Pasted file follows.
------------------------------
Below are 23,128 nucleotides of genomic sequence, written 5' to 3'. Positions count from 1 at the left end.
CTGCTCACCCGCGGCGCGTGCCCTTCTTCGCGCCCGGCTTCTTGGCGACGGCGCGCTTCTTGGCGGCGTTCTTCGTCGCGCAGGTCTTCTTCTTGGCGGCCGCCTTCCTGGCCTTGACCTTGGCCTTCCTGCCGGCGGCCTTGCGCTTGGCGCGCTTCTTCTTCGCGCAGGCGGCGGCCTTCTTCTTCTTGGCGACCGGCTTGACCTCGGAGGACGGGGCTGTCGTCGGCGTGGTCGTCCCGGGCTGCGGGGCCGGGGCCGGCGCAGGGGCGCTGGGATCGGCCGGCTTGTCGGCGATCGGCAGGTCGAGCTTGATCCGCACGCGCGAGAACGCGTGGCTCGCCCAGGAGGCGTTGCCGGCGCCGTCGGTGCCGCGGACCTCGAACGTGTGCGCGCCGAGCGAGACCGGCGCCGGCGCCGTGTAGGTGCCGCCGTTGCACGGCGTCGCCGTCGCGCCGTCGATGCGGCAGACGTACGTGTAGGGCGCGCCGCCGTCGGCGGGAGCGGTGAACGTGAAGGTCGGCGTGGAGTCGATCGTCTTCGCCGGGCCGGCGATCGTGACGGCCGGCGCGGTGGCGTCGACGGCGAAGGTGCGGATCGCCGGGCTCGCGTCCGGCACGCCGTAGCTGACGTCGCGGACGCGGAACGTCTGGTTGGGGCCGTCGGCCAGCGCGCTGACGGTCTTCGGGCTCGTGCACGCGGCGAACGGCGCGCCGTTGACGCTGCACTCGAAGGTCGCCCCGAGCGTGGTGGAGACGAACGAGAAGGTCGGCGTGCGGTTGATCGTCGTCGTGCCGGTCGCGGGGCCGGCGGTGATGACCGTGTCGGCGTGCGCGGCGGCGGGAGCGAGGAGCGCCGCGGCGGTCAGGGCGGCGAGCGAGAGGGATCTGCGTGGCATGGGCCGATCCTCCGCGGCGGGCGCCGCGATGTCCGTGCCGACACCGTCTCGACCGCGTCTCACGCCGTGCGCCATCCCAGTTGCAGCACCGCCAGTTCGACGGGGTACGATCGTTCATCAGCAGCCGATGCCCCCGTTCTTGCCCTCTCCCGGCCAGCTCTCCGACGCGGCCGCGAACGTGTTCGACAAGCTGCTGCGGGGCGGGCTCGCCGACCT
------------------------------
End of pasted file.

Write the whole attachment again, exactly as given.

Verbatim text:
Below are 23,128 nucleotides of genomic sequence, written 5' to 3'. Positions count from 1 at the left end.
CTGCTCACCCGCGGCGCGTGCCCTTCTTCGCGCCCGGCTTCTTGGCGACGGCGCGCTTCTTGGCGGCGTTCTTCGTCGCGCAGGTCTTCTTCTTGGCGGCCGCCTTCCTGGCCTTGACCTTGGCCTTCCTGCCGGCGGCCTTGCGCTTGGCGCGCTTCTTCTTCGCGCAGGCGGCGGCCTTCTTCTTCTTGGCGACCGGCTTGACCTCGGAGGACGGGGCTGTCGTCGGCGTGGTCGTCCCGGGCTGCGGGGCCGGGGCCGGCGCAGGGGCGCTGGGATCGGCCGGCTTGTCGGCGATCGGCAGGTCGAGCTTGATCCGCACGCGCGAGAACGCGTGGCTCGCCCAGGAGGCGTTGCCGGCGCCGTCGGTGCCGCGGACCTCGAACGTGTGCGCGCCGAGCGAGACCGGCGCCGGCGCCGTGTAGGTGCCGCCGTTGCACGGCGTCGCCGTCGCGCCGTCGATGCGGCAGACGTACGTGTAGGGCGCGCCGCCGTCGGCGGGAGCGGTGAACGTGAAGGTCGGCGTGGAGTCGATCGTCTTCGCCGGGCCGGCGATCGTGACGGCCGGCGCGGTGGCGTCGACGGCGAAGGTGCGGATCGCCGGGCTCGCGTCCGGCACGCCGTAGCTGACGTCGCGGACGCGGAACGTCTGGTTGGGGCCGTCGGCCAGCGCGCTGACGGTCTTCGGGCTCGTGCACGCGGCGAACGGCGCGCCGTTGACGCTGCACTCGAAGGTCGCCCCGAGCGTGGTGGAGACGAACGAGAAGGTCGGCGTGCGGTTGATCGTCGTCGTGCCGGTCGCGGGGCCGGCGGTGATGACCGTGTCGGCGTGCGCGGCGGCGGGAGCGAGGAGCGCCGCGGCGGTCAGGGCGGCGAGCGAGAGGGATCTGCGTGGCATGGGCCGATCCTCCGCGGCGGGCGCCGCGATGTCCGTGCCGACACCGTCTCGACCGCGTCTCACGCCGTGCGCCATCCCAGTTGCAGCACCGCCAGTTCGACGGGGTACGATCGTTCATCAGCAGCCGATGCCCCCGTTCTTGCCCTCTCCCGGCCAGCTCTCCGACGCGGCCGCGAACGTGTTCGACAAGCTGCTGCGGGGCGGGCTCGCCGACCT